The Long Put Ladder Strategy is a trade where you have a mildly bearish view on a stock. Read to know how to trade it well.
Recently I wrote an article on Long Call Ladder, today I will discuss the Long Put Ladder.
The Long Put Ladder is exactly opposite of the Long Call Ladder. Therefore the view of the trader should also be opposite.
In the Long Call Ladder the trader was a bit bullish, in the Long Put Ladder the trader is a bit bearish. In both trades the trades has a bearish view on volatility.
Both strategies are limited reward but unlimited loss strategies.
Why is the trader also bearish on volatility? We will know shortly.
How to Trade the Long Put Ladder Strategy?
If you are bearish on a stock or Nifty you can:
1. Buy 1 ITM (In The Money) Put Option
2. Sell 1 ATM (At The Money) Put Option
3. Sell 1 OTM (Out of The Money) Put Option
Risk is Unlimited & Reward is Limited.
Lets take real prices and discuss one trade.
Nifty closing spot price: 8293.00. Option prices are also closing prices.
India VIX: 12.77
Lets trade 100 shares (4 lots) each to keep math’s simple:
1. Buy 24-Dec-14 PE 8,400.00: 98.60
2. Sell 24-Dec-14 PE 8,300.00: 52.30
3. Sell 24-Dec-14 PE 8,200.00: 24.70
Debit: 98.60 * 100 = -9860
Credit: (52.3*100) + (24.70*100) = +7700
So the trader pays money to trade this: 7700-9860 = -2160.
Note: Ideally the ladder trades are played in a situation when the trader gets a credit to trade this strategy. It is because, if his view is wrong and all the options expire worthless, he still gets to keep some money. Go back to the long ladder strategy and see that there the trader was paid a credit to trade the strategy. Though less it makes sense to trade this strategy only when you are getting a credit. However if your view is very strong, you can trade even with a debit.
If you look at the trade closely it is actually a put debit spread with one extra uncovered sold put option. This one extra uncovered put is sold to reduce the cost of buying the ITM put. Usually in the money options are very costly – so the traders look for ways to reduce the cost of buying an option. This is one of the ways.
One more point. It gives a sense of protection too. Because the trader is not selling an option totally unhedged. There are two sold options hedged by 1 bought in the money option. This in the money option will have delta more than any of the sold options. Unfortunately it is still not enough delta to save the trader if an unexpected fall comes through very fast.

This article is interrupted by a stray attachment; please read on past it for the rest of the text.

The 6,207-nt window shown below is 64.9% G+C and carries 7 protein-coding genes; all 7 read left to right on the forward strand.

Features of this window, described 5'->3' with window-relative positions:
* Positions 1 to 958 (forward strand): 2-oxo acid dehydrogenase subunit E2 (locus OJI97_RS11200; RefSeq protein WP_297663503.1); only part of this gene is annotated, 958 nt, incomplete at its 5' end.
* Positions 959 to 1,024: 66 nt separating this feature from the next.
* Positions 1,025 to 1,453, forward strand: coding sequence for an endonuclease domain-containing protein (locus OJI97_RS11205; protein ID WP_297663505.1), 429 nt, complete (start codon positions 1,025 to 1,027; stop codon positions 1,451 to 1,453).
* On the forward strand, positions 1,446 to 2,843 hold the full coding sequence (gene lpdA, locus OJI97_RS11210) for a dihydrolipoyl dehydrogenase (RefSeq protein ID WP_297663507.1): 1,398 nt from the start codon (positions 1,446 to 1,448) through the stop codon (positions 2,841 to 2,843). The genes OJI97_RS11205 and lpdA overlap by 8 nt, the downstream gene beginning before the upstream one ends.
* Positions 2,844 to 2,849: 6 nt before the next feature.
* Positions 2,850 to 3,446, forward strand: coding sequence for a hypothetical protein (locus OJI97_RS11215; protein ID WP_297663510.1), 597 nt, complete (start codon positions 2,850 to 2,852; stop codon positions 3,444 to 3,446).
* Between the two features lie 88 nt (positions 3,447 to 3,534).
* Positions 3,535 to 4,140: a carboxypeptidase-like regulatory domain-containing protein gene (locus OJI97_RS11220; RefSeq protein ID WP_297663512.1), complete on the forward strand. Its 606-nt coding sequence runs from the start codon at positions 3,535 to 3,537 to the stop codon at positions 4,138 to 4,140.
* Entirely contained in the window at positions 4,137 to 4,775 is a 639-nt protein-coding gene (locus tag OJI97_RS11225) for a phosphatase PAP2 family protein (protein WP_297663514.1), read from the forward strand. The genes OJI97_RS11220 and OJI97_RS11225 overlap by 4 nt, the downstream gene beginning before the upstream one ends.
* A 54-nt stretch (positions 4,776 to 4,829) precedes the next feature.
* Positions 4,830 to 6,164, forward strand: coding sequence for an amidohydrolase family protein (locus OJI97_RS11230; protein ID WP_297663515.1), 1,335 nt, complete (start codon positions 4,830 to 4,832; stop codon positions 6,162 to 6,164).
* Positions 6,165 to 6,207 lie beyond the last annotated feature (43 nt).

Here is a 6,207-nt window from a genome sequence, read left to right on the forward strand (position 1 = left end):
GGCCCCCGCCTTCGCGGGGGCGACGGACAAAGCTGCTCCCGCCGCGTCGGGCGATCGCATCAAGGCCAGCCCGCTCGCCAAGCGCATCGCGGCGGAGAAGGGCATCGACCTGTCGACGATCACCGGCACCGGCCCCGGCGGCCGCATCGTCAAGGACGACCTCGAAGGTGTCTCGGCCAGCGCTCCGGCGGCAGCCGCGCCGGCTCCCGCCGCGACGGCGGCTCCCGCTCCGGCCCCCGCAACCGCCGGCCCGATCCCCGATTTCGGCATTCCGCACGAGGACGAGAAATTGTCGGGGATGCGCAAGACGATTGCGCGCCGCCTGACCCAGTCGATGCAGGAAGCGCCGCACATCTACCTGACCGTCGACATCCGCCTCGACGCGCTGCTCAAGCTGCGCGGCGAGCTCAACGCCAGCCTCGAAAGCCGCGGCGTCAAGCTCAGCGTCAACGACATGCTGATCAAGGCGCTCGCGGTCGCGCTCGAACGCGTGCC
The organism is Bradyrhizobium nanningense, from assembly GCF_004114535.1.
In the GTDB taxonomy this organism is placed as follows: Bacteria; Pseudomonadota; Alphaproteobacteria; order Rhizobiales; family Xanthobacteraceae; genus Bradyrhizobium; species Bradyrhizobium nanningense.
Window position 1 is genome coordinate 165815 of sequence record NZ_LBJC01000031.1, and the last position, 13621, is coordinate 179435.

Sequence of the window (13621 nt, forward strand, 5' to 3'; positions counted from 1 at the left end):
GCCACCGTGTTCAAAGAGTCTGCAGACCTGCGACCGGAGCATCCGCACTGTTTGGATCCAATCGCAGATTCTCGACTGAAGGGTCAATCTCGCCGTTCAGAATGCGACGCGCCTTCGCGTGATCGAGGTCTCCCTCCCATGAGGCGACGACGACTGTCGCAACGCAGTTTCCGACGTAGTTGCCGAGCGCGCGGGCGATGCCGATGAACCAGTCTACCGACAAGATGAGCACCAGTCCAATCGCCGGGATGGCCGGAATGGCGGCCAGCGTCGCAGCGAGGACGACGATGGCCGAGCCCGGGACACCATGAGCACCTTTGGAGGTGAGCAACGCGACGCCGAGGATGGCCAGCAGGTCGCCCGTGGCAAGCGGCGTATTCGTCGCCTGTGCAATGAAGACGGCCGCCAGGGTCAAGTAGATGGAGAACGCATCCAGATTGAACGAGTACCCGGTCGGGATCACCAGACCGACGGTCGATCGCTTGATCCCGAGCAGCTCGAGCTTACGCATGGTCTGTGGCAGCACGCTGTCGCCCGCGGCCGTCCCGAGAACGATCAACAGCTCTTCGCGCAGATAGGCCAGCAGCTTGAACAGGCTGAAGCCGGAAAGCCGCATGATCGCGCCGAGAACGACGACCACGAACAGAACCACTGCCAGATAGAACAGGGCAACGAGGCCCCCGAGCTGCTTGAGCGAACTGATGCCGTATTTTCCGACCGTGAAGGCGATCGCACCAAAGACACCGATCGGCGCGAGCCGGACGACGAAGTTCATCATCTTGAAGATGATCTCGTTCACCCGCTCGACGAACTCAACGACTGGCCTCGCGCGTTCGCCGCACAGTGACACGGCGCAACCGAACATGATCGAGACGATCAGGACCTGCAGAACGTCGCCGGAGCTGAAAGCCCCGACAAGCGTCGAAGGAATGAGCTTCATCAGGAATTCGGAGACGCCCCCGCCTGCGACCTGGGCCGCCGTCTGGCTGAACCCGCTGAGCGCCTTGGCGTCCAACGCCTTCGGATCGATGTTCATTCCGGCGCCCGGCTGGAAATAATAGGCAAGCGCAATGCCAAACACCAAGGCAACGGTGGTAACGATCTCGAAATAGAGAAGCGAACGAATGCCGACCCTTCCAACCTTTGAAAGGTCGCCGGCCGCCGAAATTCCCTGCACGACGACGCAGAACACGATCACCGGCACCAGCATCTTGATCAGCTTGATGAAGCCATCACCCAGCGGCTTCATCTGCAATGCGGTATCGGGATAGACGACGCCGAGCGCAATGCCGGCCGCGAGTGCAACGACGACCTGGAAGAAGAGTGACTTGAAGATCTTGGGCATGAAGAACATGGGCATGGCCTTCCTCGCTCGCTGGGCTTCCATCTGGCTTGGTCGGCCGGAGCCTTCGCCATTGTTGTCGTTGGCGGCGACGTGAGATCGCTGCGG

If that looks complicated please do not worry. In simple language if Nifty falls the trader is protected to some extent till Nifty reaches 8200 – this is where his worries will begin. Any fall further will be damaging to the trader. Here is where he should take a stop loss. He will still suffer a loss if the expiry is not near, but the loss will be small. Fall after 8200 will escalate the losses fast because 8200 will become in the money.
Now after this discussion lets see his profit and loss on the expiry day.
Case 1) Expiry at the 8400:
All options expire worthless. The trader loses the initial investment of 2160. Anything above the result is same.
Case 2) Expiry at the 8300:
1. Buy 24-Dec-14 PE 8,400.00: (100*100) – 9860 = +140 (Value of 8400 will be 100)
2. Sell 24-Dec-14 PE 8,300.00: 52.30 – expires worthless = +5230
3. Sell 24-Dec-14 PE 8,200.00: 24.70 – expires worthless = +2470
Total profit: 140+5230+2470 = 7840
ROI: For selling 1 lot of 25 shares approx Rs. 13,000 is blocked.
200 shares were sold. 200/25 = 8 * 13000 = Rs. 104,000
For buying 8400 put slightly less money will be blocked as the trader has some sold options too. Assuming 6000 blocked.
104,000 + 6000 = 110,000 blocked for this trade.
(7840 / 110000) * 100 = 7.12% returns. Only 14 days are left for December expiry. So the trader makes a return of 7.12% in 14 days. This is an amazing return. Unfortunately the direction needs to be predicted. If we all could predict the direction we all can be millionaires in no time. 🙂